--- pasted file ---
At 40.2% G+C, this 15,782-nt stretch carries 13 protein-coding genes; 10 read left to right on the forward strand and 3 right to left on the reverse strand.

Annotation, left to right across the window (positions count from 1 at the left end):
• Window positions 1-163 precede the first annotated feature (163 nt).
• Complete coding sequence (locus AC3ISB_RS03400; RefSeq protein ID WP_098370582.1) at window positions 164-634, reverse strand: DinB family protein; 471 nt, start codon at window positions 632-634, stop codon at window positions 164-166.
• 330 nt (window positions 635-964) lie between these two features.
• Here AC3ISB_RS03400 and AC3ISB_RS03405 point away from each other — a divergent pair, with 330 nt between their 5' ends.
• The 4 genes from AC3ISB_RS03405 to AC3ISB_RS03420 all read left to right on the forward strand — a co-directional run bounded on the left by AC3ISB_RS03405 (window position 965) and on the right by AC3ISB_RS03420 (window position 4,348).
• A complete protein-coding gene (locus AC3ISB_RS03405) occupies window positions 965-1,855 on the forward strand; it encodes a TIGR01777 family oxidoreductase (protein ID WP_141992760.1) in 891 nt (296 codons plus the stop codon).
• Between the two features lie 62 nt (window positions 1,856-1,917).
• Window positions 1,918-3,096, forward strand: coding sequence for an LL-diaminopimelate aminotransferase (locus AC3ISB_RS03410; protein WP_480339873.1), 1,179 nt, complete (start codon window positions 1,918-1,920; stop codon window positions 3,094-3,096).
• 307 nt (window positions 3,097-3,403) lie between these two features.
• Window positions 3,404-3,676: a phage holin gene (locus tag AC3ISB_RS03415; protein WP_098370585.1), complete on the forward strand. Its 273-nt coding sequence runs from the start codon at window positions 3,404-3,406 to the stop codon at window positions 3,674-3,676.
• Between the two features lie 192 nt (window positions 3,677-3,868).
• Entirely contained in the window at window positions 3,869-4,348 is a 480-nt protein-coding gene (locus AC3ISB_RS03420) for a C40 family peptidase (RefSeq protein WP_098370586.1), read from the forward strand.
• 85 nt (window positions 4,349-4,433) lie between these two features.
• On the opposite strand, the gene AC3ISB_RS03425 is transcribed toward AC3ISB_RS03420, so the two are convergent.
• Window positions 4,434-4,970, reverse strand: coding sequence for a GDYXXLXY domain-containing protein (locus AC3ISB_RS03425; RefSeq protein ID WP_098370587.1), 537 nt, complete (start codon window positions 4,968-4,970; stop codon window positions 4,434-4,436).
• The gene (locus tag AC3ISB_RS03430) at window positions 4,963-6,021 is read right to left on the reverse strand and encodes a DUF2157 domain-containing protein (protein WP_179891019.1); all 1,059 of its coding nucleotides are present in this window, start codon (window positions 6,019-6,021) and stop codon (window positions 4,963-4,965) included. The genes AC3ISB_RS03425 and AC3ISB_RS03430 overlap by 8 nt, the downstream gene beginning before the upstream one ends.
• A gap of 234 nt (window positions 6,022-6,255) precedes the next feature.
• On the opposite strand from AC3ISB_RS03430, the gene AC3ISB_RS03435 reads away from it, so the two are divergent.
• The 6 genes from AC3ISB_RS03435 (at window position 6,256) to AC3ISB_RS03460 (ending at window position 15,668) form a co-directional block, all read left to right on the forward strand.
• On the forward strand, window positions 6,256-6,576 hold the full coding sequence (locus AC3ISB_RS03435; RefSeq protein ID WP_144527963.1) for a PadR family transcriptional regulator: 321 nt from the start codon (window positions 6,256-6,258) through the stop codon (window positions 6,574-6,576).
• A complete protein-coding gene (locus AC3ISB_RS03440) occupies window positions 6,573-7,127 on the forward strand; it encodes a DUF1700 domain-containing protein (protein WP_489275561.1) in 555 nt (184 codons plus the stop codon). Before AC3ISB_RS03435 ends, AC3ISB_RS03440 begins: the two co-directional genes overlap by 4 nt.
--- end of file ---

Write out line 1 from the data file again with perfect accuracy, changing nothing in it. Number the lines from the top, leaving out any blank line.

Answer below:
At 40.2% G+C, this 15,782-nt stretch carries 13 protein-coding genes; 10 read left to right on the forward strand and 3 right to left on the reverse strand.